Restaurant Equipment & Supply

How to Determine an Optimal Seating Layout for Your Restaurant Dining Room

Oct 16, 2013 11:12:30 AM

The dining room is one of the most critical areas of the restaurant. It is likely the only part of your business most customers get the chance to see, and it will be where they spend the majority of their time. Therefore it is critical to have your dining area arranged correctly for a positive guest experience. A proper set up will also allow you to run your establishment as efficiently as possible.

We have all been to that wedding where the tables were so close together the server could not get through, or you had to use the restroom and climb across five strangers’ laps before you could make it to the door.  I don’t know about you but that is not the type of experience I want my customers or my employees to have. On the other hand I do want as much seating as possible to maximize my guest count and increase profitability. So how does one determine how much space to allocate to maximize your seating?

There are many factors that make up your design and space allocation; here are few questions to consider:

  • How many individual guests are to be served and over what period of time?
  • What are the typical food requirements of each guest? Coffee to go, or a full sit down meal?
  • How many guests will need service at one time?
  • What type and amount of storage space will be needed?
  • What are the space requirements for restrooms, maintenance, checkout counters, waiting/coatrooms, etc.

Dining room space requirements are based on the number of square feet per person seated, multiplied by the number of people seated at any one time. Other factors to take into consideration are the patron’s size, comfort, and type of service. In the case of buffet or cafeteria service the line up will impact space. Also the amount and size of any equipment used in the dining room, and remote service stations or POS terminals will also lessen the amount of space available for seating..

The following table is the typical space allocation per person and does not factor in other non service areas such as waiting areas, coat rooms, or restrooms.

Type of Operation Space allowance – per seat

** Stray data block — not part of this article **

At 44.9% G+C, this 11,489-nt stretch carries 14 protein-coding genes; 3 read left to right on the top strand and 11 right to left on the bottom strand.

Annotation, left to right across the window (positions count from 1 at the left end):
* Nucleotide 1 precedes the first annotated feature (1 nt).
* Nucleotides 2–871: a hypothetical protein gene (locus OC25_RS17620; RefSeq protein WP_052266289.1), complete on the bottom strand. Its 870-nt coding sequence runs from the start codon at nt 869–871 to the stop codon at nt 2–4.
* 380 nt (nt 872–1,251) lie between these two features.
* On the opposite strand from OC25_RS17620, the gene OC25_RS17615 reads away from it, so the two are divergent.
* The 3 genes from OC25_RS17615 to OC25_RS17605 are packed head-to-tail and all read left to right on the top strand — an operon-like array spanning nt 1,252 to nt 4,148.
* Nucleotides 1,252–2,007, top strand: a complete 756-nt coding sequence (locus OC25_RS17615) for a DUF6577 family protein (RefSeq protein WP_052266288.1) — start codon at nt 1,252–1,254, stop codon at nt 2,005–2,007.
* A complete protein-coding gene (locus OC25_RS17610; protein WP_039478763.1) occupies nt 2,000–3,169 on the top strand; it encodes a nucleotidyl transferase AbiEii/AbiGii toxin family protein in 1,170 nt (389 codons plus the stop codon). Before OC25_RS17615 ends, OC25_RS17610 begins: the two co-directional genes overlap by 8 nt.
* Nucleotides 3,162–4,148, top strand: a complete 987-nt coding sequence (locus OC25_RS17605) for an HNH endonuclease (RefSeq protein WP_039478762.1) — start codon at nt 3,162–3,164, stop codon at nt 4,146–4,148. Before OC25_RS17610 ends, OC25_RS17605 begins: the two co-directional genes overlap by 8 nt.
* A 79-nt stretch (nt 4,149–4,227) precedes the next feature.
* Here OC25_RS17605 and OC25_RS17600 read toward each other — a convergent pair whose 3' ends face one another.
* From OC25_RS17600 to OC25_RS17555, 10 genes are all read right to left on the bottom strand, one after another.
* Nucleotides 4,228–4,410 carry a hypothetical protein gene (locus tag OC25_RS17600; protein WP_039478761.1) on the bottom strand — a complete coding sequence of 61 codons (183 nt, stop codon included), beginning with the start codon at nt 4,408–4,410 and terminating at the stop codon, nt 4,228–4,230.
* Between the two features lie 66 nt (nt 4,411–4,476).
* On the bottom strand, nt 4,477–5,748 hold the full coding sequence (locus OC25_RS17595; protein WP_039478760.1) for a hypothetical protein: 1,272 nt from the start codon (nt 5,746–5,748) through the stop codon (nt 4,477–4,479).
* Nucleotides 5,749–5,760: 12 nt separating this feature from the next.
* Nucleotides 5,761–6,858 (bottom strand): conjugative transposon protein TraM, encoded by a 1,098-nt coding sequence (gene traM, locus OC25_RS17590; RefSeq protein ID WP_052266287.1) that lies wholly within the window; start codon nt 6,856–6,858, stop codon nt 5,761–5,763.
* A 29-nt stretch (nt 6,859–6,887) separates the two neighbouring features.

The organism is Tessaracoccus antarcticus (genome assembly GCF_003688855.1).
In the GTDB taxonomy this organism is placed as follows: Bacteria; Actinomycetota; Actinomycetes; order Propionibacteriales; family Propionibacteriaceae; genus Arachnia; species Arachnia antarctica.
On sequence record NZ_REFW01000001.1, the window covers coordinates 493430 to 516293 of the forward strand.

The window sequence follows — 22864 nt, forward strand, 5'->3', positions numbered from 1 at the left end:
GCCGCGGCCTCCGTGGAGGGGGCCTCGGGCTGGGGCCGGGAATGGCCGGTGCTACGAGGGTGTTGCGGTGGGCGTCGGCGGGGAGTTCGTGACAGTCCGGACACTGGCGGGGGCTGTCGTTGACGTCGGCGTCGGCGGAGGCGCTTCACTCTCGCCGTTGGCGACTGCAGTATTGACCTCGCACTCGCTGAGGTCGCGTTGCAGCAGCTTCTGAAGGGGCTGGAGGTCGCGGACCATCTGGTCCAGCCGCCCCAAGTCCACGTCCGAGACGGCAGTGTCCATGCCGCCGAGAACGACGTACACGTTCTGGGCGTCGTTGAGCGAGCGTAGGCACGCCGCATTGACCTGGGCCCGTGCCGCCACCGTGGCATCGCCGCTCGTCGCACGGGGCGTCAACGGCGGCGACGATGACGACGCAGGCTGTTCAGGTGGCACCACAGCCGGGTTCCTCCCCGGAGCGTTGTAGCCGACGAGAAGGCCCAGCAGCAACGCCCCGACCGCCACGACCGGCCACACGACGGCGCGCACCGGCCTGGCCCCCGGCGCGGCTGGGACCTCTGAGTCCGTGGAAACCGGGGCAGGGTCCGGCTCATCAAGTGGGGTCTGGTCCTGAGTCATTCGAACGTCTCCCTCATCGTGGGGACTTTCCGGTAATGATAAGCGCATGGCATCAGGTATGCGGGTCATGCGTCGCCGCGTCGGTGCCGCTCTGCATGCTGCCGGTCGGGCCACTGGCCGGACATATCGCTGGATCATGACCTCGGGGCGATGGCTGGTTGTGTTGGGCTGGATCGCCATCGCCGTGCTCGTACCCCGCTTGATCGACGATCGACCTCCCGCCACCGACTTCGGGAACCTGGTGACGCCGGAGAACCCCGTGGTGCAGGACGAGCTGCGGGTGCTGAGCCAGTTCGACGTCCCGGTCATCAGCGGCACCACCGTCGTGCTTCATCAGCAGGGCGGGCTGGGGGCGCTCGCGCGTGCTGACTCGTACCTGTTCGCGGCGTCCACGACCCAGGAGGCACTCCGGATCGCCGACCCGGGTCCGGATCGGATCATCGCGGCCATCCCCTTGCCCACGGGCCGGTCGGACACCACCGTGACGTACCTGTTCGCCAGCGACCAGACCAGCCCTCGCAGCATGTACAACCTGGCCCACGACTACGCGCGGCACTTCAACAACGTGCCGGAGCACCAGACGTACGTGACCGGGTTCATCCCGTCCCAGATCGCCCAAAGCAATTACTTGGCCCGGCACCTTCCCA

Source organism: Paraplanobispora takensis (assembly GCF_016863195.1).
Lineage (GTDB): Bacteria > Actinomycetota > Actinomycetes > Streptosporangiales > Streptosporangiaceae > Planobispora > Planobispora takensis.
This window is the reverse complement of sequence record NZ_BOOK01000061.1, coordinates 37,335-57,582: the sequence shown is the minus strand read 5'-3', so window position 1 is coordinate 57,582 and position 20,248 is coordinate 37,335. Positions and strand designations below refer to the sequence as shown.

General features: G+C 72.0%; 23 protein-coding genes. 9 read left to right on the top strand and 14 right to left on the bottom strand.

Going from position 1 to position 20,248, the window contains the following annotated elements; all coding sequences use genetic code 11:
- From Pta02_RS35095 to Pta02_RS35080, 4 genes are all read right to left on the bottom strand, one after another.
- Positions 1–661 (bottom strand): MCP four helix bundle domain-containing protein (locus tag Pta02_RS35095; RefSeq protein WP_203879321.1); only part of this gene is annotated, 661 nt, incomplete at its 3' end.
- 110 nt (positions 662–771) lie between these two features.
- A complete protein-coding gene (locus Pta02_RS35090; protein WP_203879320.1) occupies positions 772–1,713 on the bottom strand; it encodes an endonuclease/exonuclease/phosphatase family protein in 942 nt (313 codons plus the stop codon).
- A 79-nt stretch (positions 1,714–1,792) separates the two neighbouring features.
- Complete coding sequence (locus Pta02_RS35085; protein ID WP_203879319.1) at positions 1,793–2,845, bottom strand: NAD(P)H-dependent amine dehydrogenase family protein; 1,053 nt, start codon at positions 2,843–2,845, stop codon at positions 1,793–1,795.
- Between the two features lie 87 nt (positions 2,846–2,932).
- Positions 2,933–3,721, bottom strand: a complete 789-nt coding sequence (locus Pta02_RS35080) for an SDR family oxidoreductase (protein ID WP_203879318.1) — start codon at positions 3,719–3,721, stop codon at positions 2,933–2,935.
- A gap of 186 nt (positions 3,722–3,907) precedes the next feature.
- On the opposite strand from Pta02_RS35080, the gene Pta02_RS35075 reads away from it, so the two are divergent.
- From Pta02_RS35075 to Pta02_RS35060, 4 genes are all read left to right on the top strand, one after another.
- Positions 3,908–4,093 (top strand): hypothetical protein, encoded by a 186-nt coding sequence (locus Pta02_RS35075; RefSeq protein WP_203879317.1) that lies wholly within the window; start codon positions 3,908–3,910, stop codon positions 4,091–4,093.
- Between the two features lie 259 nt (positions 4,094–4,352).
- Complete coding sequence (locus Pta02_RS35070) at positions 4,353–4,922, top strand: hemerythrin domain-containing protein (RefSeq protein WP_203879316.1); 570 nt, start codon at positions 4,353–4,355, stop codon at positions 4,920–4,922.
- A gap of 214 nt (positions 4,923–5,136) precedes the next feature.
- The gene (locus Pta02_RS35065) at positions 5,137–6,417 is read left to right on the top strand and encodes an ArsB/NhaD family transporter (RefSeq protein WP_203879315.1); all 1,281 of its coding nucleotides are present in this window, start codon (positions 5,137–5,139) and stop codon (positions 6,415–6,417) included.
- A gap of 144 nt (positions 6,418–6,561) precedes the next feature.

Typical Restaurant/Hotel Service 15-18 sq feet
College or Cafeteria 12-15 sq feet
Banquet Room 10-12 sq feet
Elementary School 9-12 sq feet

That means for a typical restaurant you will need 1500-1800 sq feet of dining room space per 100 guests while in an elementary school cafeteria you will need 900-1200 sq feet.

Other factors to consider when evaluating your space requirements are table size and aisle space.

The Table Size
The size of the table and or booths will have in influence on the comfort of the guest as well as the efficient utilization of space. For example, in a cafeteria where the patrons are typically eating from a tray, tables will need to be large enough to accommodate the size and number of trays expected. However, since you will not be using servers to deliver meals, your aisle space will not need to be as generous.

Aisle Space
The ADA act of 1984 requires that facilities must provide 36” of clearance in dining area aisles for the maneuvering of wheelchairs and that a minimum of 5% of the total seating space should be available to those with disabilities. For the remainder of the space, a minimum of 18” clearance between the backs of chairs when extended, or 4-5 feet between tables is recommended.

The size and configuration of the room will have a major impact on the atmosphere and ultimately the dining experience. New facilities offer the maximum opportunity for control and creativity in your room layout. Existing buildings can be more of a challenge and often place limitations on seating capacity, type and room configuration. The design experts at Serv-U will be more than happy to assist you with the process and can offer creative solutions for your specific space.

Posted in Restaurant Furniture How to Guides By

Steve

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